Wednesday, June 26, 2013
WASHINGTON—The Supreme Court dramatically advanced the struggle for gay rights Wednesday, ending the federal government's discrimination against same-sex spouses and authorizing the resumption of gay marriages in the nation's most populous state.
In a pair of 5-4 decisions announced on the final day of the court's annual term, the justices struck down the 1996 Defense of Marriage Act, which had denied federal benefits to gay couples married under state law, and let stand a district-court ruling that Proposition 8, a 2008 voter initiative that ended same-sex marriages in California, is unconstitutional.
In striking down the Defense of Marriage Act, Justice Anthony Kennedy said Congress had no business undermining a state's decision to extend "the recognition, dignity, and protection" of the marriage contract to same-sex couples.
By excluding such couples from the rights and responsibilities of marriage afforded by more than 1,000 provisions of federal law, "DOMA writes inequality into the entire United States Code," Justice Kennedy wrote.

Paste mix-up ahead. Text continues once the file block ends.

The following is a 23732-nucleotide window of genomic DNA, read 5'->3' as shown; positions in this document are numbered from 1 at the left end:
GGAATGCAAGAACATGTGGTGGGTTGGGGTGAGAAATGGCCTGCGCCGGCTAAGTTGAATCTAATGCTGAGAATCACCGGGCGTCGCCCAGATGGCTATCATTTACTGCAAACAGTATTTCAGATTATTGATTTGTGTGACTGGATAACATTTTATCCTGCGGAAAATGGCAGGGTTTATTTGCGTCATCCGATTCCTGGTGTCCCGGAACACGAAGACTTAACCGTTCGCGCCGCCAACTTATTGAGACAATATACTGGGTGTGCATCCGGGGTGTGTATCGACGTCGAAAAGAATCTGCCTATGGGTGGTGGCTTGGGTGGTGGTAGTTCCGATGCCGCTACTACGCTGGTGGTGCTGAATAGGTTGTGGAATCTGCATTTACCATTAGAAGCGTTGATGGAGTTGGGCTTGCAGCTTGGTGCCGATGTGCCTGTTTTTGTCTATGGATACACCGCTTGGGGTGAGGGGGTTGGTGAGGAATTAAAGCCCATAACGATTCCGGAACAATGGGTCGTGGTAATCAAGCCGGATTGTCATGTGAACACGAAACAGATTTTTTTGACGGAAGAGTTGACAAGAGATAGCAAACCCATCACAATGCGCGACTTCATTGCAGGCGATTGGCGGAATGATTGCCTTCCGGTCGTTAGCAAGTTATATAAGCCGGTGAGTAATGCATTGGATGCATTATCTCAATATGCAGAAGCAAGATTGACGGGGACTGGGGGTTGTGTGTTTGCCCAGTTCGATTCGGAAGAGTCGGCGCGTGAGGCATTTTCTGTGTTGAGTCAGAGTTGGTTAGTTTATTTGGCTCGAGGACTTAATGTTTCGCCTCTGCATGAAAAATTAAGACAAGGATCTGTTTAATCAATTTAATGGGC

That violates the right to liberty protected by the Fifth Amendment, Justice Kennedy wrote, joined by liberal Justices Ruth Bader Ginsburg, Stephen Breyer, Sonia Sotomayor and Elena Kagan.
Four conservatives filed three separate dissents. Justice Antonin Scalia read his from the bench. He and others contended that the court had no jurisdiction to hear the case at all, because the Obama administration already had concluded the 1996 law was unconstitutional and thus there was no dispute for the court to resolve.
As for the merits of the law, Justice Scalia said it should stand. "Favoring man-woman marriage no more 'demeans' and 'humiliates' other sexual relationships than favoring our Constitution demeans and humiliates the governmental systems of other countries," he said.
In Los Angeles, California Attorney General Kamala Harris said the ruling on Proposition 8 means that "every county in the state of California must now recognize the right of same-sex couples to legally marry." She said marriages will resume in the state as soon as a federal appeals court lifts a stay on an earlier district-court ruling requiring the state to permit gay marriage.
--article by Brent Kendall, Geoffrey A. Fowler, and Tamara Audi
via The Wall Street Journal. Full article here.